By Nahla El Gendy
“Ti’araf titkalim baladi?” (Can you speak the native language?) – as singer Latifa says in her El Masry song.
Well, AUC’s new Arabic Language and Culture Program (ALCP) will teach you that and more with high-quality and structured Arabic courses to speakers of other languages.
Not only is the program customized to different levels of Arabic-language proficiency, but various courses also integrate cultural activities that provide learners with opportunities to interact directly with native Arabic speakers through trips, field visits, seminars and artistic performances.
“ALCP builds on AUC’s historical reputation of excellence in the field of teaching Arabic as a Foreign Language, and offers a variety of AFL noncredit courses developed by the Department of Arabic Language Instruction that cater to different learner needs, abilities and geographic locations,” said Ghada El Shimi (MA ’93), dean of undergraduate studies and the Academy of Liberal Arts
The program’s flexibility helps students plan their programs according to their learning objectives and commitments, with the possibility of mixing face-to-face and virtual learning methods to ensure the continuation of the program even after returning to their home countries.
The School of Continuing Education is responsible for the program logistics. “ALCP is yet another example of the School of Continuing Education and the Academy of Liberal Arts working in close cooperation to deliver high-quality educational offerings to a diverse set of learners across Egypt and beyond,” said James Ketterer, dean of the School of Continuing Education.
Offering Modern Standard Arabic and Egyptian Colloquial Arabic courses, ALCP enables students to customize the program based on their needs. Levels start from zero Arabic knowledge and progress throughout five main level bands based on the Common European Framework of Reference for Languages. Teachers are certified native Arabic speakers who are well-aware of their Arabic culture and experienced in imparting it to foreigners through learner-centered instruction, explained Mohamed Amer, ALCP director.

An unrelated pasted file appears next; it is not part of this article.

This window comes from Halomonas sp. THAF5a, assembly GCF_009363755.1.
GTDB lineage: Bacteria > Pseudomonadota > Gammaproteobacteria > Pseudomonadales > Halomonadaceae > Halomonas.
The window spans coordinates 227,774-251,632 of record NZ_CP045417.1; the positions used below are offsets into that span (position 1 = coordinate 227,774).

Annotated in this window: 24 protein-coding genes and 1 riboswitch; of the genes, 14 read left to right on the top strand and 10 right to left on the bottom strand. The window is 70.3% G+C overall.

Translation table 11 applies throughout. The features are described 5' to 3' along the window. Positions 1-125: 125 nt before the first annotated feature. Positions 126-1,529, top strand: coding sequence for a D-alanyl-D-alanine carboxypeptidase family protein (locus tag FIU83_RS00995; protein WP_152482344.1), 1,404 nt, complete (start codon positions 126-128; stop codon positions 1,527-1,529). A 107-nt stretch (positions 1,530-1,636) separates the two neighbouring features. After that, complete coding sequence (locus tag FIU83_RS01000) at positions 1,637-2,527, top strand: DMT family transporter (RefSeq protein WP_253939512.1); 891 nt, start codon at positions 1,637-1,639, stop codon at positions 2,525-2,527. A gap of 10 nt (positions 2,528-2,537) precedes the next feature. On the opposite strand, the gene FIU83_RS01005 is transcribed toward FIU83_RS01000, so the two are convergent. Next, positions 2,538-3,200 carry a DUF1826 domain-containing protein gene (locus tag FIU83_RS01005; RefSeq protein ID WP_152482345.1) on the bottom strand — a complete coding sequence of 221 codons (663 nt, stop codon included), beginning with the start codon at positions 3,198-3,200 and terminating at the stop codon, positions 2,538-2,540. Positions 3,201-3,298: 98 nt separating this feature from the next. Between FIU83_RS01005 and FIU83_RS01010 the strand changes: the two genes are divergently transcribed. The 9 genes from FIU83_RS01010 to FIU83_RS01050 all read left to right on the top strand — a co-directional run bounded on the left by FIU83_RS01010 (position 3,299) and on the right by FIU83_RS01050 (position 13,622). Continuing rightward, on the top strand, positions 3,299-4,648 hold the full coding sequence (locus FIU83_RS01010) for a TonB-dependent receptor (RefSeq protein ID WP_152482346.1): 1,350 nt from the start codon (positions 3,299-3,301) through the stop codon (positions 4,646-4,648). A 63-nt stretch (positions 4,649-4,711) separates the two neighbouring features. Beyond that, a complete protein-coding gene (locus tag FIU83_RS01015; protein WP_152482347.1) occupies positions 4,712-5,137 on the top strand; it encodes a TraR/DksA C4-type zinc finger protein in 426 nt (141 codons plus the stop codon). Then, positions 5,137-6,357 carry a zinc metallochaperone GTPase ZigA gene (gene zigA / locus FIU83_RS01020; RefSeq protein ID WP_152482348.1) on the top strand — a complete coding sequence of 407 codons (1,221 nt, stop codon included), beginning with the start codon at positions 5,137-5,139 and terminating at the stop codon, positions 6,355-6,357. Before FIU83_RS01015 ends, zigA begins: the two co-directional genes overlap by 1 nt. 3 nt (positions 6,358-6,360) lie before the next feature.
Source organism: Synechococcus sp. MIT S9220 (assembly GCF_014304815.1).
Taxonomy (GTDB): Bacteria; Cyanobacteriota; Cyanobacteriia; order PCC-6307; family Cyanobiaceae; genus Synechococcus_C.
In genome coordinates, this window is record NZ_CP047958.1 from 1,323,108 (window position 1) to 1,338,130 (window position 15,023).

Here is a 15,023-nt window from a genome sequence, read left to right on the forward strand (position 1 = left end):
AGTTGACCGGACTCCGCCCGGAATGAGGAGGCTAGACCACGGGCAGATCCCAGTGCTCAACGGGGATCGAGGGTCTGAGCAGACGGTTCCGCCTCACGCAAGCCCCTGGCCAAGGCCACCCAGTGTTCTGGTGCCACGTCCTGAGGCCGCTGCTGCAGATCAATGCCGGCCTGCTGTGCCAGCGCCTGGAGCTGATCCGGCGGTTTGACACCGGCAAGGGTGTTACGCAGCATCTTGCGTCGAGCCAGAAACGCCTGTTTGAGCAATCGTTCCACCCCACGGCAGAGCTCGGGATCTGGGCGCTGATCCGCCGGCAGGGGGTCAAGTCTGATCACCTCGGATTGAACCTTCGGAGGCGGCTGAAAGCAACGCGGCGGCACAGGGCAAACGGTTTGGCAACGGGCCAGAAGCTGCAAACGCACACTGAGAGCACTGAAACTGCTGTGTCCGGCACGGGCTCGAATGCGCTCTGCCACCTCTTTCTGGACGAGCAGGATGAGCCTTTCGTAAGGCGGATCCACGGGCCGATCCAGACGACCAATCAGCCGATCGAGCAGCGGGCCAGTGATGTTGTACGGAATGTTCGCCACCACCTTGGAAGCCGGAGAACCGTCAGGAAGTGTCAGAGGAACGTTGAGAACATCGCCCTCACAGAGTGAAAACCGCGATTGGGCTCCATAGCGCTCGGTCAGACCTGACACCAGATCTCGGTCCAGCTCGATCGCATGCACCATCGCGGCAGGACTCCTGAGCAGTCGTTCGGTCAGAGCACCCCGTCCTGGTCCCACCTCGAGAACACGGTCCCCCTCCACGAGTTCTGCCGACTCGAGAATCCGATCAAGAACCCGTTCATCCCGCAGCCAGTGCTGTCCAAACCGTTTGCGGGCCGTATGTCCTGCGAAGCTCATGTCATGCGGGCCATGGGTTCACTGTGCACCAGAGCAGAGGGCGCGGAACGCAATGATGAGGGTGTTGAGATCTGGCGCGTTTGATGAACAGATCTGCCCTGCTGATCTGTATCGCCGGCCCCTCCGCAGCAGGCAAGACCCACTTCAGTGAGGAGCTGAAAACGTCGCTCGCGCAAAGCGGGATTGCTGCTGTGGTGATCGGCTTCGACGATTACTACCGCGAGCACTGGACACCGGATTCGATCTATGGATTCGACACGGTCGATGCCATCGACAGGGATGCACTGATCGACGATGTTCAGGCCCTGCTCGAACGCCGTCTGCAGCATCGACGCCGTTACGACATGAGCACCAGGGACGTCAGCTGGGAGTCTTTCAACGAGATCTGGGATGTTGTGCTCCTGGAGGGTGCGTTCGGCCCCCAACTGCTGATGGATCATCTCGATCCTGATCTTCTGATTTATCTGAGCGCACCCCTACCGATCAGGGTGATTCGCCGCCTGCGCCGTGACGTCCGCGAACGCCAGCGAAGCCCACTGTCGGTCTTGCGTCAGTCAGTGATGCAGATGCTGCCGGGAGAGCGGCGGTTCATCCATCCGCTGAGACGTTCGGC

“Our programs enable learners to see the essence of the Arab culture and feel its pulse away from prejudices circulating in the media,” Amer said. “In selecting the content for our programs, we give high priority to resources and language models that reflect richness in cultural references and connotations.”
The program’s approach to teaching Arabic adopts the communicative approach. Arabic is the sole language of instruction, while translation is kept to the minimum and used only for necessity. “This stems from our understanding of the nature of the language and the best practice for learning it. We believe that language is a means of communication, not an end in itself,” added Amer.
Echoing the same sentiment, El Shimi noted, “The program will appeal to learners looking to improve their language skills for personal and professional advancement through a variety of quality courses of different levels and purposes. True to AUC’s tradition of providing unique learning experiences, courses will immerse students in a rich cultural experience to deepen language acquisition and integrate valuable cultural learning.”
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